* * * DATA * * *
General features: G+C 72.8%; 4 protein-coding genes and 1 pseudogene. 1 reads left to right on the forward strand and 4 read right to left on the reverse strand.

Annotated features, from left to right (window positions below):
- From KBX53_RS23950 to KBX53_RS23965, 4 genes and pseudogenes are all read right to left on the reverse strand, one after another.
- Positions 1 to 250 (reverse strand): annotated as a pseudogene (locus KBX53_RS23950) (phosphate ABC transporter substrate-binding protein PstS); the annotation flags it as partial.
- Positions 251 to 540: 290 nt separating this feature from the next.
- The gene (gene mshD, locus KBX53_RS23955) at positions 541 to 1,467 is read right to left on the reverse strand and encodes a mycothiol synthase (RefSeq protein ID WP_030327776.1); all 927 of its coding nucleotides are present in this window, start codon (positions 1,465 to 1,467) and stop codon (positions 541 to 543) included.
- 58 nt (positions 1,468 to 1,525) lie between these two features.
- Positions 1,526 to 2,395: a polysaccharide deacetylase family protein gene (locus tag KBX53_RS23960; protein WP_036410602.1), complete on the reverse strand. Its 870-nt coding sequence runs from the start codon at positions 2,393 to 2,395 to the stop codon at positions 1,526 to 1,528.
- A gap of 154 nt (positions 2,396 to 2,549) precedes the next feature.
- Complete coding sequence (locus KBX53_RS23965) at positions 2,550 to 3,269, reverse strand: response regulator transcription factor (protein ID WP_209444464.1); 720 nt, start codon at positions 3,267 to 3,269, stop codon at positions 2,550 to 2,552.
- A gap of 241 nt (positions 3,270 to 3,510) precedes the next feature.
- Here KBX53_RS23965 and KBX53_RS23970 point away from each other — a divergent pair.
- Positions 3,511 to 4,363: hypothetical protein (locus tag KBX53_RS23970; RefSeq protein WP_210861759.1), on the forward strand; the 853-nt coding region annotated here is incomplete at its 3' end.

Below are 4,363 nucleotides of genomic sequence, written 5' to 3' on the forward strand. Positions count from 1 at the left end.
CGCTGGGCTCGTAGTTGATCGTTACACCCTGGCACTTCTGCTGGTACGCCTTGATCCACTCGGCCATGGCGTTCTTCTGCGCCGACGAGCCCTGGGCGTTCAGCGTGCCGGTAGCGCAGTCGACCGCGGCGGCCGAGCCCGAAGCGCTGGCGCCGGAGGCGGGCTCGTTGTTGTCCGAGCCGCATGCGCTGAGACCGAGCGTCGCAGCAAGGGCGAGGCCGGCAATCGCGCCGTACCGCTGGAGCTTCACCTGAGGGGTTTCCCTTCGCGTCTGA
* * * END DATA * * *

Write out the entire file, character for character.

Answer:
General features: G+C 72.8%; 4 protein-coding genes and 1 pseudogene. 1 reads left to right on the forward strand and 4 read right to left on the reverse strand.

Annotated features, from left to right (window positions below):
- From KBX53_RS23950 to KBX53_RS23965, 4 genes and pseudogenes are all read right to left on the reverse strand, one after another.
- Positions 1 to 250 (reverse strand): annotated as a pseudogene (locus KBX53_RS23950) (phosphate ABC transporter substrate-binding protein PstS); the annotation flags it as partial.
- Positions 251 to 540: 290 nt separating this feature from the next.
- The gene (gene mshD, locus KBX53_RS23955) at positions 541 to 1,467 is read right to left on the reverse strand and encodes a mycothiol synthase (RefSeq protein ID WP_030327776.1); all 927 of its coding nucleotides are present in this window, start codon (positions 1,465 to 1,467) and stop codon (positions 541 to 543) included.
- 58 nt (positions 1,468 to 1,525) lie between these two features.
- Positions 1,526 to 2,395: a polysaccharide deacetylase family protein gene (locus tag KBX53_RS23960; protein WP_036410602.1), complete on the reverse strand. Its 870-nt coding sequence runs from the start codon at positions 2,393 to 2,395 to the stop codon at positions 1,526 to 1,528.
- A gap of 154 nt (positions 2,396 to 2,549) precedes the next feature.
- Complete coding sequence (locus KBX53_RS23965) at positions 2,550 to 3,269, reverse strand: response regulator transcription factor (protein ID WP_209444464.1); 720 nt, start codon at positions 3,267 to 3,269, stop codon at positions 2,550 to 2,552.
- A gap of 241 nt (positions 3,270 to 3,510) precedes the next feature.
- Here KBX53_RS23965 and KBX53_RS23970 point away from each other — a divergent pair.
- Positions 3,511 to 4,363: hypothetical protein (locus tag KBX53_RS23970; RefSeq protein WP_210861759.1), on the forward strand; the 853-nt coding region annotated here is incomplete at its 3' end.

Below are 4,363 nucleotides of genomic sequence, written 5' to 3' on the forward strand. Positions count from 1 at the left end.
CGCTGGGCTCGTAGTTGATCGTTACACCCTGGCACTTCTGCTGGTACGCCTTGATCCACTCGGCCATGGCGTTCTTCTGCGCCGACGAGCCCTGGGCGTTCAGCGTGCCGGTAGCGCAGTCGACCGCGGCGGCCGAGCCCGAAGCGCTGGCGCCGGAGGCGGGCTCGTTGTTGTCCGAGCCGCATGCGCTGAGACCGAGCGTCGCAGCAAGGGCGAGGCCGGCAATCGCGCCGTACCGCTGGAGCTTCACCTGAGGGGTTTCCCTTCGCGTCTGA